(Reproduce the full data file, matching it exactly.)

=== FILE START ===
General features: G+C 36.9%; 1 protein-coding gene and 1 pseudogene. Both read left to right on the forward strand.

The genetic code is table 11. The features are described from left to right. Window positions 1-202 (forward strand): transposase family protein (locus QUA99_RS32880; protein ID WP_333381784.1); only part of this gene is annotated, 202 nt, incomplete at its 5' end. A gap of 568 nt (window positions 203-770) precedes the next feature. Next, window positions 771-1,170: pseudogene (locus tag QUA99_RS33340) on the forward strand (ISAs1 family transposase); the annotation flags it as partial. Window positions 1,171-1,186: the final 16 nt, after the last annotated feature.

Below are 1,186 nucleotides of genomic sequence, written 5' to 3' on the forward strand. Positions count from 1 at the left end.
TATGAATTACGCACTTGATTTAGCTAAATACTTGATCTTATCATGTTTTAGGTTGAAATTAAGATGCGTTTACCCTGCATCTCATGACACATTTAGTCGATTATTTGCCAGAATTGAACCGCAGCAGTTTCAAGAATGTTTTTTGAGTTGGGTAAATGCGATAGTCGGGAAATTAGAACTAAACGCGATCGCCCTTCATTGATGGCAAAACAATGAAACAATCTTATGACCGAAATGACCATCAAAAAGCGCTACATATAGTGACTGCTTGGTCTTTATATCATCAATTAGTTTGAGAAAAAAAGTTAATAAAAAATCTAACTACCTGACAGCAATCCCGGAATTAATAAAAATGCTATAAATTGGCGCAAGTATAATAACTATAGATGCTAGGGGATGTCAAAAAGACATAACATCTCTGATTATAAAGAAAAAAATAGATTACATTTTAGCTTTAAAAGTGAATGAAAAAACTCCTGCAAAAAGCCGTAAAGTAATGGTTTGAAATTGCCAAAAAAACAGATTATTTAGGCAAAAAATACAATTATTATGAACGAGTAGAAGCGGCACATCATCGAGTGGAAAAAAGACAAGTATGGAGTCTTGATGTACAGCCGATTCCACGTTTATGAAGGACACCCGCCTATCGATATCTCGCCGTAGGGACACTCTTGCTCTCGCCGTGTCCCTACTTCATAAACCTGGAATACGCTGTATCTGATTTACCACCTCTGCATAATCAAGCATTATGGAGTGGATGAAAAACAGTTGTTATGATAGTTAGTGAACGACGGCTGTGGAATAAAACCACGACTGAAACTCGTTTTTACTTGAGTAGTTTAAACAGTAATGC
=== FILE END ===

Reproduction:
General features: G+C 36.9%; 1 protein-coding gene and 1 pseudogene. Both read left to right on the forward strand.

The genetic code is table 11. The features are described from left to right. Window positions 1-202 (forward strand): transposase family protein (locus QUA99_RS32880; protein ID WP_333381784.1); only part of this gene is annotated, 202 nt, incomplete at its 5' end. A gap of 568 nt (window positions 203-770) precedes the next feature. Next, window positions 771-1,170: pseudogene (locus tag QUA99_RS33340) on the forward strand (ISAs1 family transposase); the annotation flags it as partial. Window positions 1,171-1,186: the final 16 nt, after the last annotated feature.

Below are 1,186 nucleotides of genomic sequence, written 5' to 3' on the forward strand. Positions count from 1 at the left end.
TATGAATTACGCACTTGATTTAGCTAAATACTTGATCTTATCATGTTTTAGGTTGAAATTAAGATGCGTTTACCCTGCATCTCATGACACATTTAGTCGATTATTTGCCAGAATTGAACCGCAGCAGTTTCAAGAATGTTTTTTGAGTTGGGTAAATGCGATAGTCGGGAAATTAGAACTAAACGCGATCGCCCTTCATTGATGGCAAAACAATGAAACAATCTTATGACCGAAATGACCATCAAAAAGCGCTACATATAGTGACTGCTTGGTCTTTATATCATCAATTAGTTTGAGAAAAAAAGTTAATAAAAAATCTAACTACCTGACAGCAATCCCGGAATTAATAAAAATGCTATAAATTGGCGCAAGTATAATAACTATAGATGCTAGGGGATGTCAAAAAGACATAACATCTCTGATTATAAAGAAAAAAATAGATTACATTTTAGCTTTAAAAGTGAATGAAAAAACTCCTGCAAAAAGCCGTAAAGTAATGGTTTGAAATTGCCAAAAAAACAGATTATTTAGGCAAAAAATACAATTATTATGAACGAGTAGAAGCGGCACATCATCGAGTGGAAAAAAGACAAGTATGGAGTCTTGATGTACAGCCGATTCCACGTTTATGAAGGACACCCGCCTATCGATATCTCGCCGTAGGGACACTCTTGCTCTCGCCGTGTCCCTACTTCATAAACCTGGAATACGCTGTATCTGATTTACCACCTCTGCATAATCAAGCATTATGGAGTGGATGAAAAACAGTTGTTATGATAGTTAGTGAACGACGGCTGTGGAATAAAACCACGACTGAAACTCGTTTTTACTTGAGTAGTTTAAACAGTAATGC